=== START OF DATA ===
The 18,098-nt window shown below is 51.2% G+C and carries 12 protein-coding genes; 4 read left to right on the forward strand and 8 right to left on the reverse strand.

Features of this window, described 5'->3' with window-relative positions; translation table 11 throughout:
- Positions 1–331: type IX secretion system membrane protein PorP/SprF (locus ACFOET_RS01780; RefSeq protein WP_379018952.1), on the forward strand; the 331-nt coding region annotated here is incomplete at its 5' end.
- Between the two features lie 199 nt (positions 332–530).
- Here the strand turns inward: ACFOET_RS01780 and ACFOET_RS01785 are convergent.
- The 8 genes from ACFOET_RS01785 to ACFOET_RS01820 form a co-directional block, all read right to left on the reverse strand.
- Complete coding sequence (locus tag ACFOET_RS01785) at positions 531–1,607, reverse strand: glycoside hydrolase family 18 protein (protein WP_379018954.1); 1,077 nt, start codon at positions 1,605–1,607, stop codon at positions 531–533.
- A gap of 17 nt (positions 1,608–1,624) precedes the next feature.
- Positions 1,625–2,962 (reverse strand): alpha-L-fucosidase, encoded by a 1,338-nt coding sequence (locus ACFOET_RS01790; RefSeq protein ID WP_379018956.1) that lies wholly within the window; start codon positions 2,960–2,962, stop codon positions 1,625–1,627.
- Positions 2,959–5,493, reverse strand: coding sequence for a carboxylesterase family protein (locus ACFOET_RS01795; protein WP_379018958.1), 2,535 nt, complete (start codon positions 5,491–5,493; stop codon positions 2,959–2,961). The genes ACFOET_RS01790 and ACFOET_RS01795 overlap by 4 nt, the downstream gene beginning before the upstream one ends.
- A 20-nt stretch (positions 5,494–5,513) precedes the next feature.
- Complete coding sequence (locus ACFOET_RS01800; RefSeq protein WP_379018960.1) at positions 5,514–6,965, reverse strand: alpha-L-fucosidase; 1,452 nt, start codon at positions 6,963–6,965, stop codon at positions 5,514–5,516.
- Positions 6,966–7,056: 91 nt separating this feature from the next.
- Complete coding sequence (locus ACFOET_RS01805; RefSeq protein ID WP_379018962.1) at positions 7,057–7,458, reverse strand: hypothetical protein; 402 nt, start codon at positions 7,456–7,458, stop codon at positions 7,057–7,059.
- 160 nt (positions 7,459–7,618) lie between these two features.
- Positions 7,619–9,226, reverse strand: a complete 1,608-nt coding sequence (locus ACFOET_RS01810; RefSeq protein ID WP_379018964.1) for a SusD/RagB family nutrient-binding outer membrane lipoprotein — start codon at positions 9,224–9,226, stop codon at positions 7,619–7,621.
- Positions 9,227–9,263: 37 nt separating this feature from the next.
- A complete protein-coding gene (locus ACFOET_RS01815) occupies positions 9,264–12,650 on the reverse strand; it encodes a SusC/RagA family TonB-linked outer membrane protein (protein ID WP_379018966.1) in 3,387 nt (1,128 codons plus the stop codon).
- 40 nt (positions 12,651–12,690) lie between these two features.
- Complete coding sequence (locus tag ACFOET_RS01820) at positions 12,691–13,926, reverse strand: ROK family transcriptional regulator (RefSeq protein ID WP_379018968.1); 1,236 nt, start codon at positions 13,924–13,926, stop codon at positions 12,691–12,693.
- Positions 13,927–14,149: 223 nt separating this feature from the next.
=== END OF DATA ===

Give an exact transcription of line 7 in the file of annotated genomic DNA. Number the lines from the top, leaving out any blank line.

- Complete coding sequence (locus tag ACFOET_RS01785) at positions 531–1,607, reverse strand: glycoside hydrolase family 18 protein (protein WP_379018954.1); 1,077 nt, start codon at positions 1,605–1,607, stop codon at positions 531–533.